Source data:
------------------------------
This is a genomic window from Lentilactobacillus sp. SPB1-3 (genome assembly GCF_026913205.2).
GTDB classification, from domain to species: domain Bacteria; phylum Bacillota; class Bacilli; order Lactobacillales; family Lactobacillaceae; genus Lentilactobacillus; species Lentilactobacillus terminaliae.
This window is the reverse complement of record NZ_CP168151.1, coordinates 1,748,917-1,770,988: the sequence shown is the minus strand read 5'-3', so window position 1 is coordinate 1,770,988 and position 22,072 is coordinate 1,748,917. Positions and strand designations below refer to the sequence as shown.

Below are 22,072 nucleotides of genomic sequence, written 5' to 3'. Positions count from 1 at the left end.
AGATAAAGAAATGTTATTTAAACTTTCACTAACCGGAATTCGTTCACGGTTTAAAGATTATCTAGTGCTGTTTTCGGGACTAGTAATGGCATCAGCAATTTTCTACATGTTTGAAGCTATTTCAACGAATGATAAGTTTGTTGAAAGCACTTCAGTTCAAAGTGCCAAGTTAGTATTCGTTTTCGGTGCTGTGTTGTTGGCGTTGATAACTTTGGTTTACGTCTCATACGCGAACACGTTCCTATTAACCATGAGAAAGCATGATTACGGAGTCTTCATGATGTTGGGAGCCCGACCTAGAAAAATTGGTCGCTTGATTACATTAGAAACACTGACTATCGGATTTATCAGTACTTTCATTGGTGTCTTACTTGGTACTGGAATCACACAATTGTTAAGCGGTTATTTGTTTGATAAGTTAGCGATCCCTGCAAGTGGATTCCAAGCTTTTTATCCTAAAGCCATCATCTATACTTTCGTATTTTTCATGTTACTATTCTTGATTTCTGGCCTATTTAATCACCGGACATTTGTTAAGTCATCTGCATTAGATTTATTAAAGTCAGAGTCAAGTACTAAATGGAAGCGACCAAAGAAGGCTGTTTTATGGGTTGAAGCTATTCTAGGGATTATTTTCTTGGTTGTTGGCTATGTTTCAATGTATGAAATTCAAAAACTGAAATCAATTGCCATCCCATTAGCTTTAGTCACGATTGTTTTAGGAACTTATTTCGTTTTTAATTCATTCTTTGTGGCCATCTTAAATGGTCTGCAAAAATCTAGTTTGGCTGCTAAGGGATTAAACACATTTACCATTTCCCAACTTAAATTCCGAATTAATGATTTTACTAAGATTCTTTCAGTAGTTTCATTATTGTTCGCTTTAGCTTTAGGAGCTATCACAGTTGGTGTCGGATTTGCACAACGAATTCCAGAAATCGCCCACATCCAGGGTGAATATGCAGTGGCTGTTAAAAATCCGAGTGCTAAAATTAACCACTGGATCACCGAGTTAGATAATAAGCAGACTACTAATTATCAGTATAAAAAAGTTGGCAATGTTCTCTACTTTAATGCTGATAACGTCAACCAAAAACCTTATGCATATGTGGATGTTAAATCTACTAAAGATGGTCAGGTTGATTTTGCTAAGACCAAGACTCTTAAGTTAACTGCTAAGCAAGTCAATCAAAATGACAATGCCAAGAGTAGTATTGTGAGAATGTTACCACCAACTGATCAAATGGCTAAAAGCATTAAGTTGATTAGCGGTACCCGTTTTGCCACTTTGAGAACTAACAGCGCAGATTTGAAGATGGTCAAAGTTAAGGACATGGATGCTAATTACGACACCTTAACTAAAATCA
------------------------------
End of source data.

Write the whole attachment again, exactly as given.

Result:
This is a genomic window from Lentilactobacillus sp. SPB1-3 (genome assembly GCF_026913205.2).
GTDB classification, from domain to species: domain Bacteria; phylum Bacillota; class Bacilli; order Lactobacillales; family Lactobacillaceae; genus Lentilactobacillus; species Lentilactobacillus terminaliae.
This window is the reverse complement of record NZ_CP168151.1, coordinates 1,748,917-1,770,988: the sequence shown is the minus strand read 5'-3', so window position 1 is coordinate 1,770,988 and position 22,072 is coordinate 1,748,917. Positions and strand designations below refer to the sequence as shown.

Below are 22,072 nucleotides of genomic sequence, written 5' to 3'. Positions count from 1 at the left end.
AGATAAAGAAATGTTATTTAAACTTTCACTAACCGGAATTCGTTCACGGTTTAAAGATTATCTAGTGCTGTTTTCGGGACTAGTAATGGCATCAGCAATTTTCTACATGTTTGAAGCTATTTCAACGAATGATAAGTTTGTTGAAAGCACTTCAGTTCAAAGTGCCAAGTTAGTATTCGTTTTCGGTGCTGTGTTGTTGGCGTTGATAACTTTGGTTTACGTCTCATACGCGAACACGTTCCTATTAACCATGAGAAAGCATGATTACGGAGTCTTCATGATGTTGGGAGCCCGACCTAGAAAAATTGGTCGCTTGATTACATTAGAAACACTGACTATCGGATTTATCAGTACTTTCATTGGTGTCTTACTTGGTACTGGAATCACACAATTGTTAAGCGGTTATTTGTTTGATAAGTTAGCGATCCCTGCAAGTGGATTCCAAGCTTTTTATCCTAAAGCCATCATCTATACTTTCGTATTTTTCATGTTACTATTCTTGATTTCTGGCCTATTTAATCACCGGACATTTGTTAAGTCATCTGCATTAGATTTATTAAAGTCAGAGTCAAGTACTAAATGGAAGCGACCAAAGAAGGCTGTTTTATGGGTTGAAGCTATTCTAGGGATTATTTTCTTGGTTGTTGGCTATGTTTCAATGTATGAAATTCAAAAACTGAAATCAATTGCCATCCCATTAGCTTTAGTCACGATTGTTTTAGGAACTTATTTCGTTTTTAATTCATTCTTTGTGGCCATCTTAAATGGTCTGCAAAAATCTAGTTTGGCTGCTAAGGGATTAAACACATTTACCATTTCCCAACTTAAATTCCGAATTAATGATTTTACTAAGATTCTTTCAGTAGTTTCATTATTGTTCGCTTTAGCTTTAGGAGCTATCACAGTTGGTGTCGGATTTGCACAACGAATTCCAGAAATCGCCCACATCCAGGGTGAATATGCAGTGGCTGTTAAAAATCCGAGTGCTAAAATTAACCACTGGATCACCGAGTTAGATAATAAGCAGACTACTAATTATCAGTATAAAAAAGTTGGCAATGTTCTCTACTTTAATGCTGATAACGTCAACCAAAAACCTTATGCATATGTGGATGTTAAATCTACTAAAGATGGTCAGGTTGATTTTGCTAAGACCAAGACTCTTAAGTTAACTGCTAAGCAAGTCAATCAAAATGACAATGCCAAGAGTAGTATTGTGAGAATGTTACCACCAACTGATCAAATGGCTAAAAGCATTAAGTTGATTAGCGGTACCCGTTTTGCCACTTTGAGAACTAACAGCGCAGATTTGAAGATGGTCAAAGTTAAGGACATGGATGCTAATTACGACACCTTAACTAAAATCA